The Chancellor announced yesterday that first-time buyers will pay zero stamp duty on the first £300,000 of any home that costs up to £500,000 with immediate effect.
Stamp duty for first-time buyers.
From 22nd November 2017 the new stamp duty rates for first-time buyers buying properties costing up to £500,000 are as follows:
- Up to £300,000 purchase price: 0% stamp duty
- £300,000.01 to £500,000: 5% on that portion of the purchase price only
If you buy a first home costing more than £500,000, you won’t benefit from any change and will be buying under the standard system (see below).
Who counts as a first-time buyer?
Anyone who hasn’t owned a property before anywhere in the world, whether bought or inherited.
You also won’t qualify for the discounted rates if you’re buying to let – even if it’s your first purchase. The property you’re buying needs to be used as your main residence.
I’m a first-time buyer but I’m buying with someone who isn’t. Do we benefit from the lower rates?
If you’re a first-time buyer jointly purchasing a home with a non-first-time buyer, sadly you do not qualify for the first-time buyer rates. You both need to be first-time buyers.
I’m a first-time buyer and exchanged but not yet completed. Will I benefit from the changes?
The requirement to pay stamp duty is triggered when you complete the purchase of the property. So if you’ve exchanged prior to 22nd November but not completed, you’ll be charged under the new first-time buyer stamp duty system.
How much will first-time buyers save?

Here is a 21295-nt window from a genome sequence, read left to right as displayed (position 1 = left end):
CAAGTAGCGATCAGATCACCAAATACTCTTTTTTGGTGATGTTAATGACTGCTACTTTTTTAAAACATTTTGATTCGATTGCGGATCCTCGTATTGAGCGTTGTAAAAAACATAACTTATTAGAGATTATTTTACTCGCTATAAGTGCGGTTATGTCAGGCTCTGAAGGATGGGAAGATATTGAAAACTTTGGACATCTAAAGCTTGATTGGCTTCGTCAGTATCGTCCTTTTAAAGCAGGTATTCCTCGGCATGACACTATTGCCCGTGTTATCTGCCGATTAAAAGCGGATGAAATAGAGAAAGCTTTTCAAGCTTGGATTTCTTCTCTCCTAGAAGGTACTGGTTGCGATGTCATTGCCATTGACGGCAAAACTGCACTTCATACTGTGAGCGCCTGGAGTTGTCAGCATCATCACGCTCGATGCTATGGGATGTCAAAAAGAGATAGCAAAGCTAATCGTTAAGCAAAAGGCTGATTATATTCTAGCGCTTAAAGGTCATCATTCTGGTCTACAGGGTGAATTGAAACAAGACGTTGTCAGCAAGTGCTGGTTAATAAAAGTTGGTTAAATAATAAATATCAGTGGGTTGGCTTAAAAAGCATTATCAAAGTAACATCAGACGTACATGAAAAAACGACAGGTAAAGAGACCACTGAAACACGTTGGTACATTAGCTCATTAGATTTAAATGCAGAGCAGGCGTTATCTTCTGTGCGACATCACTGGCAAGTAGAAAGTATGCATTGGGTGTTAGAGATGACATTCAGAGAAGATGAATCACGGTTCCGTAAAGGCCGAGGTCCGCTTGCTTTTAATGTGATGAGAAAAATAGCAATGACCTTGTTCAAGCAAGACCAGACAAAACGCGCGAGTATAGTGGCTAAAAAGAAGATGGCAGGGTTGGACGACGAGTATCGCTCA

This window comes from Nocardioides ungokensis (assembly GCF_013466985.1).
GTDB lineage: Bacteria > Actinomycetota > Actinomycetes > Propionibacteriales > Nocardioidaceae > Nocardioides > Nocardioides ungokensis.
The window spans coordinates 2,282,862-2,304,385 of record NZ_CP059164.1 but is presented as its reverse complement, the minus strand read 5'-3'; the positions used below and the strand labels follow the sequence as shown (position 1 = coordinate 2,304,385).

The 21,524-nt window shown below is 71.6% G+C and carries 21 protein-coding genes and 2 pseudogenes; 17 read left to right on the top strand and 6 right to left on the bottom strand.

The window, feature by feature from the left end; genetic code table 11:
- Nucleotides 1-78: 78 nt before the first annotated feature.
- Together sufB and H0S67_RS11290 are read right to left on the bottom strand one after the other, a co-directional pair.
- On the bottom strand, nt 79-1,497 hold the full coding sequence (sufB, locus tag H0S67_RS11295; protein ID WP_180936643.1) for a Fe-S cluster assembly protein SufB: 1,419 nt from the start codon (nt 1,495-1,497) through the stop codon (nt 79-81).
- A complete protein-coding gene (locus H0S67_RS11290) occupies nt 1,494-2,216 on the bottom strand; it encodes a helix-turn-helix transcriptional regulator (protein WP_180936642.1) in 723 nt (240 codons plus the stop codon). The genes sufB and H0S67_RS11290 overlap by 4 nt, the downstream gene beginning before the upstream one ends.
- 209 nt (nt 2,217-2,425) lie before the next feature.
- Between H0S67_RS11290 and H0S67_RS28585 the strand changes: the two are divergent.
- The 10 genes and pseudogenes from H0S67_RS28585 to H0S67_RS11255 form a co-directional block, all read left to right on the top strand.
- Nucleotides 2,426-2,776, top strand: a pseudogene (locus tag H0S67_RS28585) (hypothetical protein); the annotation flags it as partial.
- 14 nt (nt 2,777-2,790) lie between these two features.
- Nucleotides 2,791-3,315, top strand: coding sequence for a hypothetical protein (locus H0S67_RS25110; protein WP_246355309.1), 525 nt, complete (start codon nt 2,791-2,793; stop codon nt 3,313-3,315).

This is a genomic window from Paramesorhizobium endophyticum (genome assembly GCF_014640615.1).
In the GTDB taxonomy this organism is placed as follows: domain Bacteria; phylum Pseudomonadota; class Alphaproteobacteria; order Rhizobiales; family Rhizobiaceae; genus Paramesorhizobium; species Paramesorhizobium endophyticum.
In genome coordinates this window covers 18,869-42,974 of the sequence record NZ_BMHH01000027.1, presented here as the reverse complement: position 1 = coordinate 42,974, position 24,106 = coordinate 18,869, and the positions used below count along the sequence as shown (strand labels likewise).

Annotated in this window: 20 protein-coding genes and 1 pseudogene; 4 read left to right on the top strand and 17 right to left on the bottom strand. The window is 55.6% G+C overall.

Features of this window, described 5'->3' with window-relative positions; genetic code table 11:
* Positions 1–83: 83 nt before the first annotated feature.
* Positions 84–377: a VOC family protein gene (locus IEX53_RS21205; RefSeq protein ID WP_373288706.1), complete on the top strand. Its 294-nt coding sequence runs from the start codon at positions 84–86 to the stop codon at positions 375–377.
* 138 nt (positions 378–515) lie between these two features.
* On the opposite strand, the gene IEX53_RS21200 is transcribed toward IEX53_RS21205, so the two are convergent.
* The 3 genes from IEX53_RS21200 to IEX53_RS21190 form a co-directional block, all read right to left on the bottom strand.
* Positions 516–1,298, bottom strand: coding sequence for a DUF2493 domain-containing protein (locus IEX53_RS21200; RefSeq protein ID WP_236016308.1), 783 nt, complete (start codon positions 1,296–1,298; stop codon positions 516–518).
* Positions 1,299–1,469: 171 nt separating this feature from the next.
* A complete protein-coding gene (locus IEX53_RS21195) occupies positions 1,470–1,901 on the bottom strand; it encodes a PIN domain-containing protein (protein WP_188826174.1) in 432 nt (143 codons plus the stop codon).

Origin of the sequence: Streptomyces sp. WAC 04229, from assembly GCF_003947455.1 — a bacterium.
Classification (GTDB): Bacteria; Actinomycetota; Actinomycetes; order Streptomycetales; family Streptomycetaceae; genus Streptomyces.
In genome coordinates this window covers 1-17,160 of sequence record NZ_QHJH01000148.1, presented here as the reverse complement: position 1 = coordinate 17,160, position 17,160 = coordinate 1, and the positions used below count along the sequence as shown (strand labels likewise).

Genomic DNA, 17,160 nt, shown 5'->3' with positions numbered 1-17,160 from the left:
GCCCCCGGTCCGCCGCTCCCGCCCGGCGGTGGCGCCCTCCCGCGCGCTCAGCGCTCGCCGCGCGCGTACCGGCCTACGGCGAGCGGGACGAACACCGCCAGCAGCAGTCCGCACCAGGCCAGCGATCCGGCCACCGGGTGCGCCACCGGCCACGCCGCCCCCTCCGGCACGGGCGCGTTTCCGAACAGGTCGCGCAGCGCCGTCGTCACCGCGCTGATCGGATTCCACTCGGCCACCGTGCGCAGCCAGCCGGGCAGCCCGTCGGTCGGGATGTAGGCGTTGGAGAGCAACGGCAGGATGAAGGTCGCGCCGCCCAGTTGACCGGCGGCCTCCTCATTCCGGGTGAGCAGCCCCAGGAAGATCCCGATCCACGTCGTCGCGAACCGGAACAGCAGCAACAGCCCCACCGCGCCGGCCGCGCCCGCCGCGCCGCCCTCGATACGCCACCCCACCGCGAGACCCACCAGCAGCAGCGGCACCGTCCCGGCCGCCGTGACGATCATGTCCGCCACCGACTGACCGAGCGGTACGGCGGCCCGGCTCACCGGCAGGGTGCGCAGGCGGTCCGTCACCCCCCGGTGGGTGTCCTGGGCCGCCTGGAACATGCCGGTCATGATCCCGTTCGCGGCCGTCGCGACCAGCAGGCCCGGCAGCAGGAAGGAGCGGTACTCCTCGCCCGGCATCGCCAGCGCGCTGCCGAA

The maximum stamp duty saving that you can make under the new system, compared with standard rates, is £5,000. You’ll make this saving if you’re buying a property costing between £300,000 and £500,000.
First-time buyers purchasing a home for more than £500,000
If you’re a first-time buyer purchasing a property for more than £500,000, you’ll pay under the standard stamp duty system.
Under the standard stamp duty system you’ll pay a different rate for different portions of the property’s price and they’ll all add together to give the final stamp duty you pay. This works as follows:
- Up to £125,000 purchase price:0% stamp duty
- £125,000.01 to £250,000:2% on that portion of the purchase price
- £250,000.01 to £925,000:5% on that portion of the purchase price
- £925,000.01 to £1,500,000: 10% on that portion of the purchase price
- £1,500,000.01+:12% on that portion of the purchase price
For example, if you’re buying a property costing £670,000, you’ll pay £23,500 in stamp duty, made up of 2% of the portion of the property costing £125,000 to £250,000 (i.e. £2,500) and 5% of the portion from £250,000.01 to £670,000 (i.e. £21,000).